Both developmental and neoplastic mass lesions of the masseteric space are rare. Among developmental lesions, vascular malformations are common and several cases of intramasseteric hemangiomas have been described. For this diagnosis, a wide surgical excision is recommended because of high local recurrence rate. In some cases, preoperative embolization could be needed. Conversely, schwannoma is the most frequent neoplastic lesion in this region [6]. Typically, schwannomas are revealed as low-attenuated lesions in CT. In magnetic resonance imaging, they show a low or iso signal intensity, compared with muscle tissues, in T1-weighted images and a high signal intensity in T2-weighted images. These image findings are similar to those of hemangiomas. Therefore, by radiographic findings alone, it is difficult to diagnose schwannomas [4]. Fine-needle aspiration (FNA) may be helpful in preoperative diagnosis, however, its diagnostic accuracy varies strongly depending on the quality of the specimen and the experience of the cytopathologist [1]. In two cases of intramasseteric schwannomas misdiagnosed as hemangiomas, both of them performed FNA but neither of them drew a definite diagnosis [4,5]. Consequently, intramasseteric schwannomas are usually diagnosed by histological examination after surgical resection [4].
There are several surgical approaches to the intramasseteric region: through direct skin incision, intraoral approach, and skin flap approach, including the facelift or modified Blair incision methods. There are two main objectives in maneuvering these procedures. First, the goal is to avoid nerve damage and keep the facial nerve intact, considering the adjacency of the lesions to the parotid gland, which contains the trunk and branches of the facial nerve. Second, aesthetically, it is important to hide conspicuous scars. The direct skin incision method is technically simple, but it is likely to injure the branches of the facial nerve and leave an obvious scar on the face. The intraoral approach creates no visible scar; however, due to its confined operative cavity, the surgical technique is challenging and additional surgical instruments, including an endoscope, are often needed. Also, the ability to do this procedure often depends on the exact location of the intramasseteric lesion [6]. The skin flap approach, usually with facial nerve dissection, could keep the branches and trunk of the facial nerve intact. Using the facelift incision, noticeable scars on the face can be avoided. In this case, we considered that the intraoral approach would be difficult as the mass was large (2.8×2.8×1.8 cm) and positioned in the superoposterior aspect of the left masseter muscle.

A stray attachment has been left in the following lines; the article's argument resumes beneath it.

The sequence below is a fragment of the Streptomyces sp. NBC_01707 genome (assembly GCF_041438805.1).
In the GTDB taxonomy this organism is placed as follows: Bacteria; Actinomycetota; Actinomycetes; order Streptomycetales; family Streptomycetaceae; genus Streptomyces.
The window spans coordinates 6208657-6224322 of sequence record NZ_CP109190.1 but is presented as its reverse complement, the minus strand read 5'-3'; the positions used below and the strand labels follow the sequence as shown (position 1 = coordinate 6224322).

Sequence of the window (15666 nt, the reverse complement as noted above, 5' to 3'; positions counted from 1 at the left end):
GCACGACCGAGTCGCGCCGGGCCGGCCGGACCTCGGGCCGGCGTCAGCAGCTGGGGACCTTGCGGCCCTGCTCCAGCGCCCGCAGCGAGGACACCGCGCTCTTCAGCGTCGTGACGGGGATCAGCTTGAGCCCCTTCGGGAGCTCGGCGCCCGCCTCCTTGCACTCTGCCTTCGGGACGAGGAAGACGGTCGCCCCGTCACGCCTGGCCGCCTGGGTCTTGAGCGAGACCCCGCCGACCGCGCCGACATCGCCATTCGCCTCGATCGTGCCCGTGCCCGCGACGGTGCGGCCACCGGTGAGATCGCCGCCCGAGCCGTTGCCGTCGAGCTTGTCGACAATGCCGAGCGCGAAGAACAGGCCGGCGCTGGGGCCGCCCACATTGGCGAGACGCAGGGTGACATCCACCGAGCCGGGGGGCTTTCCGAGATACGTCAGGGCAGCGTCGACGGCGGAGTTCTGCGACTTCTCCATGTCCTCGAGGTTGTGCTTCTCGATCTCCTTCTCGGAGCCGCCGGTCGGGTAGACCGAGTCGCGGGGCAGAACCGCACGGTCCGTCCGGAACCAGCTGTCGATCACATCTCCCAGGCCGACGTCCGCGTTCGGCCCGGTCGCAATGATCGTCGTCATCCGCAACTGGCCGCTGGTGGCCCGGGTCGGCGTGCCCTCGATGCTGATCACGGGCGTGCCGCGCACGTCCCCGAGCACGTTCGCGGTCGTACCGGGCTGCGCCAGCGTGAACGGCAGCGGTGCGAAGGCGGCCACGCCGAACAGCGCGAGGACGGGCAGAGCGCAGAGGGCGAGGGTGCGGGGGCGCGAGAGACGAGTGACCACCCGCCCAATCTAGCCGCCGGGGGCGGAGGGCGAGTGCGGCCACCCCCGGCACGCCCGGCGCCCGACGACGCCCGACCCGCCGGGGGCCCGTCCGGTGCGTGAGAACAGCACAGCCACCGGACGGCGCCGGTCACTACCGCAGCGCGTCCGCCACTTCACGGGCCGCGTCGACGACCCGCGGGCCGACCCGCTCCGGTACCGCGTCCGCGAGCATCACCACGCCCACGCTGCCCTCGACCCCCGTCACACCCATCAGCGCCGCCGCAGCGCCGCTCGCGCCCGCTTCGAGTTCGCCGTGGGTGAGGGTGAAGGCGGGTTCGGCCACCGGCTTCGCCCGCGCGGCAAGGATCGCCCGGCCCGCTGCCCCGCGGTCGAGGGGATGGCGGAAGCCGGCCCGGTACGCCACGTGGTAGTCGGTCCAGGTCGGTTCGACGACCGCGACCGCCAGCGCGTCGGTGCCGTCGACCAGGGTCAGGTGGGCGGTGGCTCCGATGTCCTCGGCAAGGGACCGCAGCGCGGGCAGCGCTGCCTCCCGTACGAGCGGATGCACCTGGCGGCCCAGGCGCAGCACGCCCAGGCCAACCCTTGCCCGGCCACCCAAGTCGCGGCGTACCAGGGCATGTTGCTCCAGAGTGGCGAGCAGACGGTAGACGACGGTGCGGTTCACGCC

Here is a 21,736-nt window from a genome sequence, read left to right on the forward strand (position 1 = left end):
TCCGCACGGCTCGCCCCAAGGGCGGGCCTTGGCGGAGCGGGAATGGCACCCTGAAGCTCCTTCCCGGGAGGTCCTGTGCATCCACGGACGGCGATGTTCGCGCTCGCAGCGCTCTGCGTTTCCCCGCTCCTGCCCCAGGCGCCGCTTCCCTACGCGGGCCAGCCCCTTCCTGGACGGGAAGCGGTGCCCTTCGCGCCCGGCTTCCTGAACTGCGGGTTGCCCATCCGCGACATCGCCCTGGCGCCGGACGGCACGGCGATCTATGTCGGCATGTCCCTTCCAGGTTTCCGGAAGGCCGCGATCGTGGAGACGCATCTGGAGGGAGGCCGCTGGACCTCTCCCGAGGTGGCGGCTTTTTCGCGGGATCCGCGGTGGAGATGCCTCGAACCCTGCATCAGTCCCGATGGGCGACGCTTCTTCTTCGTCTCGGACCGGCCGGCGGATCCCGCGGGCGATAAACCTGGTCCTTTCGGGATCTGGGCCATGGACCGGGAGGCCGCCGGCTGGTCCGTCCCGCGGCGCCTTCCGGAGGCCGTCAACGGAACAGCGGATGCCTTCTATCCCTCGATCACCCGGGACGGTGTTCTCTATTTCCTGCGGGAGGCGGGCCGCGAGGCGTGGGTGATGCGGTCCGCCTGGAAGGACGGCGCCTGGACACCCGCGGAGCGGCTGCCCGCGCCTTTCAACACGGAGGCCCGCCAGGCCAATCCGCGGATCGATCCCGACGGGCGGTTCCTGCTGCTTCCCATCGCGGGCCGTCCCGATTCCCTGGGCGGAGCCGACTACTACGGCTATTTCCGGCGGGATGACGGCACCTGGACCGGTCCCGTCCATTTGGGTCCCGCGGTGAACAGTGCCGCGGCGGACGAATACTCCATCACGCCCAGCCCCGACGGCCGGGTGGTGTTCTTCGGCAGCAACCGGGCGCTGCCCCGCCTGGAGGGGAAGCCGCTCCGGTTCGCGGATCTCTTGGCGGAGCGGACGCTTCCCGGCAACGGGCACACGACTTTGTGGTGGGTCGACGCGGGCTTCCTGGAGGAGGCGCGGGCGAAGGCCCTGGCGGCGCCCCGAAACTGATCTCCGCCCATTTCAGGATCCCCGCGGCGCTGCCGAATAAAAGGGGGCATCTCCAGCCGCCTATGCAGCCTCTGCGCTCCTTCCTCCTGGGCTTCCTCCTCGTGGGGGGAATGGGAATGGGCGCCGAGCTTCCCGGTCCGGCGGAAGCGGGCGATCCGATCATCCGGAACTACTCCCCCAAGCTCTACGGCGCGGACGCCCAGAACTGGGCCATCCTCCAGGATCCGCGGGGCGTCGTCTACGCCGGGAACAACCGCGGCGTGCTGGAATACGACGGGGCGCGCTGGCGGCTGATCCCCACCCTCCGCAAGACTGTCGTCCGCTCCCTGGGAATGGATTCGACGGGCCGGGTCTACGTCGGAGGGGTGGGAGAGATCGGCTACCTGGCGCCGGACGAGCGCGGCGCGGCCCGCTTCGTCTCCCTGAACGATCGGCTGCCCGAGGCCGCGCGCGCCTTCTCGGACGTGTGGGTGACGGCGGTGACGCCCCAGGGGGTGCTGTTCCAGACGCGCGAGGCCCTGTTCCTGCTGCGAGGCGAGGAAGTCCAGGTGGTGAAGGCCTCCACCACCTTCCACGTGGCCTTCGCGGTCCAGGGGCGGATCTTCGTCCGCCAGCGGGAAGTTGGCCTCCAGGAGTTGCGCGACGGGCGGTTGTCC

The masseter muscle leaves the infratemporal fossa by passing through the mandibular notch. It is accompanied by a vascular pedicle from the inferior alveolar artery which has an average diameter of 2 mm [7]. According to its anatomy, the schwannoma, in this case, must have been derived from a branch of the masseteric nerve. Schwannomas are usually treated with complete surgical excision, aiming to preserve the affected nerve. Most clinicians have recommended a careful intracapsular excision of the tumor to minimize nerve injury; this involves microscopic enucleation inside the epineurium without disrupting neural continuity; although, partial resection of the tumor may be an option if significant morbidity from neural deficit is anticipated when the tumor is completely removed [1]. In this case, the nerve that was continuous with the tumor was likely the terminal branch of the masseter nerve; it was insignificantly small and considered to be inconsequential to the motor function of the masseter muscle. Instead of a tedious microscopic procedure, the tumor was excised along with a short segment of the nerve. The patient exhibited no functional abnormalities in mastication postoperatively. The en bloc nerve and tumor resection with tumor enucleation showed no difference in the recurrence rate; however, incomplete excision may lead to local recurrence [2,3]. In cases involving major nerves, microscopic enucleation to preserve neural integrity or immediate reconstruction of the nerve, if nerve fibers were compromised, should be undertaken.
Anterograde or retrograde facial nerve dissection can be performed. There is no difference in the rate of facial nerve recovery or the incidence rate of complications (e.g., temporal facial nerve palsy, Frey syndrome, hematoma, sialocele, wound infection, and postoperative hypertrophic scar) between the two procedures. However, retrograde facial nerve dissection has theological advantages. By selectively exposing the branches of the facial nerve, it could reduce the risk of nerve injury. Further, wide operative field make procedure easier with more meticulous hemostasis [8,9]. The merits of this procedure include a lessened operative time, decreased blood loss, and lesser removal of normal parotid tissue [10].
In this article, we presented a case of intramasseteric schwannoma. A definite diagnosis of schwannoma situated in the masseteric space is difficult with radiographic findings alone; histopathological examinations, including FNA or a histological biopsy after surgery, are necessary. Using a facelift incision with retrograde facial nerve dissection, the resection of the tumor in an intramasseteric lesion can be performed efficiently, without nerve damage, or leaving conspicuous scars on the face.


Conflict of interest

No potential conflict of interest relevant to this article was reported.

Ethical approval

The study was approved by the Institutional Review Board of Chonnam National University Hospital (IRB No. CNUH-EXP2019-267) and performed in accordance with the principles of the Declaration of Helsinki. Written informed consent was obtained.

Patient consent

The patient provided written informed consent for the publication and the use of her images.

Fig. 1.
In the enhanced computed tomography image, a 2.8×2.8×1.8 cm heterogeneously enhancing mass in the left masseter muscle can be observed.
Fig. 2.
In the operative field, a well-separated mass was found in the masseter muscle fibers. It was continuous with a small branch of nerves. The zygomatic branch of the facial nerve has been dissected and preserved (black arrow).
Fig. 3.
Photomicrograph (H&E, ×100) reveals that the tumor consists of focal cellular (Antoni A, black arrow) areas and hypocellular (Antoni B, black arrowhead) areas with vacuolar degeneration.
Fig. 4.
A clinical photograph taken 6 months after excision. The facelift incision, with pretragal and occipital incision lines, was strategically placed and is well camouflaged without any tragal distortion.